There’s one question glacial geologist Gordon Bromley doesn’t think he gets asked enough: “Do you enjoy your work?”.
Bromley, a lecturer in physical geography and climate lecturer at the University of Galway in Ireland, has been studying glacial moraines in the Andes Mountains in South America to see if they tell a similar story to the moraines in Ireland and Scotland.
The moraines in the Andes also run through Peru and most of western South America.
A moraine is a ridge of boulders, rocks, sand and gravel that are thrown aside like so many pebbles by the glaciers as they retreat. When it comes to the study of moraines in the tropics, “there aren’t a lot of records.,” Bromley said. He would like to change that. Glaciers high in the mountains above the tropics left behind moraines in past retreats and glaciers disappearing now will leave more.
Bromley wants to find out whether the rate of deglaciation, the disappearance of ice from a previously glaciated region, at the close of the last Ice Age was similar in the tropics to the northeast North Atlantic. The retreat gives clues to the pace of deglaciation with climate changes now.
Bromley’s presentation at the annual Comer Climate Conference in southwestern Wisconsin this fall related glacial records and atmospheric temperature downwind of the North Atlantic Ocean. He looked for data to show whether or not there are atmospheric similarities in periods of deglaciation. The end goal of his ongoing Andes research is to find out how the atmosphere and other factors are driving climate variability in the tropics. Although not scientifically proven, Bromley has an idea what is driving the change.“In all likelihood, I think the changes in the production and export of latent heat and water vapor from the tropics by the tropical troposphere is probably setting the stage for a lot of the climate variability that we see in our glacial records from all over the world,” Bromley said at his Comer presentation. When it comes to whether or not Bromley enjoys his work he said, “I certainly do. I think this is the best job in the world.”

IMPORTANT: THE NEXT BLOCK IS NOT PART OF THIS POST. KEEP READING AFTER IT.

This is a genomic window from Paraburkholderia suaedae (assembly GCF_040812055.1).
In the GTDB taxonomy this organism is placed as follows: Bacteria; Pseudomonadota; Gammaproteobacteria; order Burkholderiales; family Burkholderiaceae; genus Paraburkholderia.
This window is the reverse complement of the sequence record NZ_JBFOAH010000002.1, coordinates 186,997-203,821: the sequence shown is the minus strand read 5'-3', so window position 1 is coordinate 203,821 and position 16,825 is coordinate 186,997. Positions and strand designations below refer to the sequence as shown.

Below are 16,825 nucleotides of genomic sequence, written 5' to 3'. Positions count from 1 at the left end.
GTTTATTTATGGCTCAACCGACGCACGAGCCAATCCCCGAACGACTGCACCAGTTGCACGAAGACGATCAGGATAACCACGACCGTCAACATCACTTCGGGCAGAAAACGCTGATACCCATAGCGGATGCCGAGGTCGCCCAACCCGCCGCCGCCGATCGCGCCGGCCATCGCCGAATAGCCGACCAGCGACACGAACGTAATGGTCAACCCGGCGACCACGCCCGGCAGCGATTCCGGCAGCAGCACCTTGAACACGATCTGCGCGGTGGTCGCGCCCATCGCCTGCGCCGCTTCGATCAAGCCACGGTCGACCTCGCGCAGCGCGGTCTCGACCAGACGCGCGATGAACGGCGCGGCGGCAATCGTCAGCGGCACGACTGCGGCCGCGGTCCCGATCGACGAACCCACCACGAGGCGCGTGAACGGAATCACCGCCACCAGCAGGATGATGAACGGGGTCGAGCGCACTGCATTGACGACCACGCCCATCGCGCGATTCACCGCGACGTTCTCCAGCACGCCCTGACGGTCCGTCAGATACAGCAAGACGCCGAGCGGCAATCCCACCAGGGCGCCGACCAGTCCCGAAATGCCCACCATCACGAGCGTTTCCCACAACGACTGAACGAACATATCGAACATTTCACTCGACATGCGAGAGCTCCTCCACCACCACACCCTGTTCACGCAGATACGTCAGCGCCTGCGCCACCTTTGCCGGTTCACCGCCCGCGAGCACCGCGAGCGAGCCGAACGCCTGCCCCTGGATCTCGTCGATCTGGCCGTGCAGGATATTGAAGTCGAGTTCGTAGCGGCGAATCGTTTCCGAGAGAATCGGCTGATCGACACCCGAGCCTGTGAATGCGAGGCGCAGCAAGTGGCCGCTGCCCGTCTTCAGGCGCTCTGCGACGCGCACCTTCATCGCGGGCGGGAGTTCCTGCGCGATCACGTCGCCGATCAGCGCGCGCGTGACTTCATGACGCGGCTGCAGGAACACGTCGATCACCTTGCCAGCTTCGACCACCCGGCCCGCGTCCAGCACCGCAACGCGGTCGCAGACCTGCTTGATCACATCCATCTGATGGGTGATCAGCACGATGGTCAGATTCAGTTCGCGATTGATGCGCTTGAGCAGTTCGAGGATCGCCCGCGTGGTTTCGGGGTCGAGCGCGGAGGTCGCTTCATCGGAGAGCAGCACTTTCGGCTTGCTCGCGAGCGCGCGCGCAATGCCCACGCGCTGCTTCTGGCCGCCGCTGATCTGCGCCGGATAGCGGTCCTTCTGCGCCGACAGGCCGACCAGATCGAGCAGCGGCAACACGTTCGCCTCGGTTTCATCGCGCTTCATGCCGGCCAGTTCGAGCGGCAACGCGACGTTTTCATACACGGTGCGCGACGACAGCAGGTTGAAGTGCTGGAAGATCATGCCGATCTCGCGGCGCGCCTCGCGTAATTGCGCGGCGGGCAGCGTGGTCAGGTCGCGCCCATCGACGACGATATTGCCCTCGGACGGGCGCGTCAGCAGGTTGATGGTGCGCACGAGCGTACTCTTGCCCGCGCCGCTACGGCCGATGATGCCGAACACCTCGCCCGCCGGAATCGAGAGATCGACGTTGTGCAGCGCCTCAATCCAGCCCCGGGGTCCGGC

Below is an audio report about Bromley’s research.Glacial geologist Gordon Bromley is a self-described glacier “detective” trying to reconstruct what happened thousands of years ago in the Colombian Andes Mountains based on evidence such as samples drilled from the boulders that date when a moraine became ice-free. Bromley does this so he can gain a better understanding how the climate system works and how human activities such as fossil fuel emissions are forcing rapid climate change now. Bromley says his work starts with the mapping he’s doing in the Colombian Andes and elsewhere in the mountain range. “Mapping is always the first step, because it’s what gives you the lie of the land. It gives you the shape of your record.” 10 seconds The glacial moraines that Bromley is attempting to map tell the story of climate. He, along with a team of scientists and students, gets information from the glaciers by reconstructing “the crime scene” as Bromley describes it. In this case, it’s the rate of retreat of he ice that threw aside the boulders, rocks and soil that create the moraines Bromley says that the glaciers give him a historical temperature gauge. “From the mapping, where these glaciers were, where they came from if you’re using them as a thermometer which we are. A paleo thermometer, a big sort of landscape scale thermometer. Where did they come from? Where were they? How big were they? When did it go from this big to this big which would make it colder.” The detective work that’s done includes the normal geological tools. The most common tools geologists use include a hammer, a chisel and lab equipment for rock samples. These tools help, but two of the most important tools for a scientific sleuth is the mind and prior experience. Bromley previously worked in Peru. He studied the Peruvian Andes trying to find out when they reached their last glacial maximum, or ice age. So, he had the experience working the Andes Mountains. Bromley used his mind to find out about prior research in the region. He says that Dutch geologist and botanist Thomas van Der Hammen’s group did a good job of laying the foundation for someone to build on his work. “They (van Der Hammen’s group) had gone to various places in Colombia and done preliminary mapping and reported on the deposits basically. Saying, “hey this is really good stuff here and this is our interpretation of it.” Now, it didn’t really have any dating control, but that’s the kind of thing you need. We’re always building off of other people’s work. So, that was the information that was vital to say hey this stuff is here. These records are here, and not only that but they look incredibly well preserved.” Van Der Hammen’s research gave Bromley and his team a clue. A road map of where to look in the Colombian Andes. This road map will help continue Bromley’s glacial detective work. As he discovers information about the tropics, or as he calls it the quote, “The heating engine of the world.” Bromley hopes to learn whether the glacial moraine record is the same in the tropics as it is in Ireland and Scotland, and IF it is, then why is it similar? The last pieces of the geological puzzle Bromley is searching for is when the warming happened in the Colombian Andes glaciers, and what triggered that warming. When those questions are answered detective Bromley will have to take on another case.